Italy: Part Two: Opening Night: The Gallery

In a word, opening night was a dream!

But let me reflect on it coming together.  Earlier, if you remember (or if you missed my last post) the show was not in such a blissful state.  Eventually customs was worked out and in just two days we managed to get the art on a plane from Rome to the Catania airpot in Sicily.  This is where our story continues.

Coincidentally my mother was to arive on opening day, this being a Friday.  And in keeping with Alitalia airlines tradition, they forgot to put her lugage on the plane, but as luck would have it her bags would end up on the same plane as the art!  After hanging out at cargo pickup for some time, which by the way looked like something straight out of a mob film including some guy hanging out in a beautifully tailored suit, very dark sunglasses and smoking a cigarette, the art arrived on the platform.  At this time we had three people, my mothers luggage and all the art to fit into the car (a Fiat Multipla for those of you who are interested), suddenly all those years of getting yelled at to stop playing Tetris paid off!  There was now about one-and-a-half hours until opening, this could only mean one thing, it was time to drive like an Italian, and luckily we had one on board, she decided that 160 km/hr was appropriate, that it 99.42 mi/hr, or in American math, 100 mi/hr.

She's a looker!

She’s a looker!

and in a 2002 Fiat Multipla with three abreast seating and  literally ever square inch taken up in the car is in the best of terms, unnerving…..

We did arrived, unpacked and hung the work in less then  30 minuets, and my poor mother, who had been traveling for so long, now had no time to take a nap, however we did have time to clean up and change and get back to the gallery.

Back at the gallery all the stress and pain faded away.  It was packed, the gallery looked great and no one the wiser to the state of the show just 40 min. earlier.  Speaking of the gallery, it is called Spazio 30 (Spazio Trenta) and it is quite simply a breathtaking space.  It is not a huge modern space like some galleries stateside.  But rather a blend of modern minimalism, with straight clean lines and tasteful lighting, contrasted with classical arches in stone that were cold and rough on your finger tips, and large slate tiles on the floor which added weight to the lofty high ceiling.  I will never forget this space, I loved it!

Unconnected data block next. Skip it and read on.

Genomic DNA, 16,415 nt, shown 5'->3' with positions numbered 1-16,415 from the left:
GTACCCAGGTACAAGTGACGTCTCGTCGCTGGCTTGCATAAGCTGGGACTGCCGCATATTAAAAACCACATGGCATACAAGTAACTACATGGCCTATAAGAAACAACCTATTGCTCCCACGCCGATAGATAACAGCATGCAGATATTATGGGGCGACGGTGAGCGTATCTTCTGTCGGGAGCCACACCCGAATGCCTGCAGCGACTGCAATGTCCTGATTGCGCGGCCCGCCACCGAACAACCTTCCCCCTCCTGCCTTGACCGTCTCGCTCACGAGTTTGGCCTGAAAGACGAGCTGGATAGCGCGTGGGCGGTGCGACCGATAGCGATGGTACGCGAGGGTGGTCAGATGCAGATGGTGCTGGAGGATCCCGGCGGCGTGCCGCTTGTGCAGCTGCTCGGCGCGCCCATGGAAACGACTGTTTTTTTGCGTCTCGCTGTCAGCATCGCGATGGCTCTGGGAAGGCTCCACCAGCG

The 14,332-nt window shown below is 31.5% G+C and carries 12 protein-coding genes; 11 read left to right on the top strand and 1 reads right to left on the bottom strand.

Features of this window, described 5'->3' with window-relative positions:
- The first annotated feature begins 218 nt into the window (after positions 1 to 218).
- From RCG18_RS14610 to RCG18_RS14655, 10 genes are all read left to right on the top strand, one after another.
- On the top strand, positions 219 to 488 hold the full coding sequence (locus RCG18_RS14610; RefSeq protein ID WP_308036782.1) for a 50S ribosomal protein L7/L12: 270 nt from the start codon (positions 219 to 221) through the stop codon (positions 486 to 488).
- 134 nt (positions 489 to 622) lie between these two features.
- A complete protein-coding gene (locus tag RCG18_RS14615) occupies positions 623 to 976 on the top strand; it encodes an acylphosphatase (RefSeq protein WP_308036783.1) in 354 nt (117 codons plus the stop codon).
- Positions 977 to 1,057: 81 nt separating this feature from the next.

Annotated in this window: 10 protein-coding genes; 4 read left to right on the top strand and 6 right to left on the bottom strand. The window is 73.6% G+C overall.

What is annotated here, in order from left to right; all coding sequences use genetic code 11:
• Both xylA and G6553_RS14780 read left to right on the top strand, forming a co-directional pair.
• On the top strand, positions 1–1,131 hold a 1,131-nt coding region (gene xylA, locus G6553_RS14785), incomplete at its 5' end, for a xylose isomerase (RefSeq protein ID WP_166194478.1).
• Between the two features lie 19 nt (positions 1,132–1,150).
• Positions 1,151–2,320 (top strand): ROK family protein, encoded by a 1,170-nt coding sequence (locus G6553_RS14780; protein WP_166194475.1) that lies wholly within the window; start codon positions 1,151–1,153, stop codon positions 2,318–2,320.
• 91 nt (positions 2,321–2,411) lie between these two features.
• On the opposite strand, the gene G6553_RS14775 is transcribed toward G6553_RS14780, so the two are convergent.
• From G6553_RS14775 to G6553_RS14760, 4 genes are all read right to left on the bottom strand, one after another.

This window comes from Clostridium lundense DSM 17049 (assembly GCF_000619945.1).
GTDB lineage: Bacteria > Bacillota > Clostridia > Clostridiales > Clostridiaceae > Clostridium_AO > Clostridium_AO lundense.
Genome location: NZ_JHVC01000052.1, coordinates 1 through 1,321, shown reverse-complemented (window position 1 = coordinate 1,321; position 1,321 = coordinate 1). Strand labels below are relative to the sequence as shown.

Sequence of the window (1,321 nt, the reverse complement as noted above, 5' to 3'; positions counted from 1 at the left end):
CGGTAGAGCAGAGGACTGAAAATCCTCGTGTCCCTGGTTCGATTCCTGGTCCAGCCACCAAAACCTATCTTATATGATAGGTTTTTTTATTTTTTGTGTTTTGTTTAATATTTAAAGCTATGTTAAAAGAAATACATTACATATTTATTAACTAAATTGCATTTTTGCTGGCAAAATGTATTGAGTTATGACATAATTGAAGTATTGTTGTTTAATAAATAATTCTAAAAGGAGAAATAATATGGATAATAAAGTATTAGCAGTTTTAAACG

But this whole trip is about art, so what about the work?  Well, I am happy to say that it was very well received.  It is always so gratifying to have people enjoy your art, and so much better when they express it in Italian.  In the United States, you might hear “Your work is nice”, or “Beautiful”, or “very nice”, all are fine, and I accept them with great gratitude.  But in Italy to have people who want to meet you, and greet you with “Molti Complimenti” and “Bello”, it is wonderful (and sure, I know that a lot of this has to do with the romanticism of the language).  But what happened next, is something that I will never forget and something that I wish we did over here in the U.S.  A lovely and brilliant man, Salvo, gathered everyone in the front room of the gallery and gave , what I imagine, because it was all in Italian, was a colorful and quite theatrical presentation of the work, the inspiration behind the work and the artists.  IMG_1434It is something I wish we did here, and something everyone was really into, they seemed genuinely interested and engaged.  Apparently this is standard operating procedure for gallery openings in Italy, and I love it, I think it creates a connection between the artist, their work and people who are there to view it.  Eventually, about 9:30pm, everyone needed dinner, so off we went.


And on that note, I am getting hungry, so off I go!


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